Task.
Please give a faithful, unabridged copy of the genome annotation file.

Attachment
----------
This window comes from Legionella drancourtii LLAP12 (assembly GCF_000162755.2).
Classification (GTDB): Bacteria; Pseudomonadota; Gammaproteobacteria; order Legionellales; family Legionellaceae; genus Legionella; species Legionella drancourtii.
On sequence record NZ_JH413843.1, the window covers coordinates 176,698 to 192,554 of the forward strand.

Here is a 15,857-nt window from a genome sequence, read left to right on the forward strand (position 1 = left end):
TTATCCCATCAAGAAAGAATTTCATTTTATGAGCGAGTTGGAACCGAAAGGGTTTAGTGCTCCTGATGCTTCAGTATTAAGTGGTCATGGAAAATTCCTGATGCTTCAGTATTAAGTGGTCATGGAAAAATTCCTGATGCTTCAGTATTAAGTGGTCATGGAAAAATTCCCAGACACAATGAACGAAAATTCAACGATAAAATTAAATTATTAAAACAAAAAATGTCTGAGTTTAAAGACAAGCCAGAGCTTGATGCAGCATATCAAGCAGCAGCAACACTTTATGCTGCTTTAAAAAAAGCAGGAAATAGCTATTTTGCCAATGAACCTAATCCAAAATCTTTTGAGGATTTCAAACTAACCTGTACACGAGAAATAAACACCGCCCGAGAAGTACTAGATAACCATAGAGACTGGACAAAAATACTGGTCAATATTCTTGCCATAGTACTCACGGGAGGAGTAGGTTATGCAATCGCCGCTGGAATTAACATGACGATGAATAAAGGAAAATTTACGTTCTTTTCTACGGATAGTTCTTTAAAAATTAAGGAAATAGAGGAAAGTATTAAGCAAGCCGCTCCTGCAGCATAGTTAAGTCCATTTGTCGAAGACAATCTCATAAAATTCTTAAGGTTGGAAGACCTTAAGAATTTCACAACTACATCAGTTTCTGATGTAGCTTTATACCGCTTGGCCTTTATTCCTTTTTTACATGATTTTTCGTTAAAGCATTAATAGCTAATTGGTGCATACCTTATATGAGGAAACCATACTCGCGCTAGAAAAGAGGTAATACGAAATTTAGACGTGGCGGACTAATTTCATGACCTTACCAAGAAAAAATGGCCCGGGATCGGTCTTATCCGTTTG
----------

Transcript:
This window comes from Legionella drancourtii LLAP12 (assembly GCF_000162755.2).
Classification (GTDB): Bacteria; Pseudomonadota; Gammaproteobacteria; order Legionellales; family Legionellaceae; genus Legionella; species Legionella drancourtii.
On sequence record NZ_JH413843.1, the window covers coordinates 176,698 to 192,554 of the forward strand.

Here is a 15,857-nt window from a genome sequence, read left to right on the forward strand (position 1 = left end):
TTATCCCATCAAGAAAGAATTTCATTTTATGAGCGAGTTGGAACCGAAAGGGTTTAGTGCTCCTGATGCTTCAGTATTAAGTGGTCATGGAAAATTCCTGATGCTTCAGTATTAAGTGGTCATGGAAAAATTCCTGATGCTTCAGTATTAAGTGGTCATGGAAAAATTCCCAGACACAATGAACGAAAATTCAACGATAAAATTAAATTATTAAAACAAAAAATGTCTGAGTTTAAAGACAAGCCAGAGCTTGATGCAGCATATCAAGCAGCAGCAACACTTTATGCTGCTTTAAAAAAAGCAGGAAATAGCTATTTTGCCAATGAACCTAATCCAAAATCTTTTGAGGATTTCAAACTAACCTGTACACGAGAAATAAACACCGCCCGAGAAGTACTAGATAACCATAGAGACTGGACAAAAATACTGGTCAATATTCTTGCCATAGTACTCACGGGAGGAGTAGGTTATGCAATCGCCGCTGGAATTAACATGACGATGAATAAAGGAAAATTTACGTTCTTTTCTACGGATAGTTCTTTAAAAATTAAGGAAATAGAGGAAAGTATTAAGCAAGCCGCTCCTGCAGCATAGTTAAGTCCATTTGTCGAAGACAATCTCATAAAATTCTTAAGGTTGGAAGACCTTAAGAATTTCACAACTACATCAGTTTCTGATGTAGCTTTATACCGCTTGGCCTTTATTCCTTTTTTACATGATTTTTCGTTAAAGCATTAATAGCTAATTGGTGCATACCTTATATGAGGAAACCATACTCGCGCTAGAAAAGAGGTAATACGAAATTTAGACGTGGCGGACTAATTTCATGACCTTACCAAGAAAAAATGGCCCGGGATCGGTCTTATCCGTTTG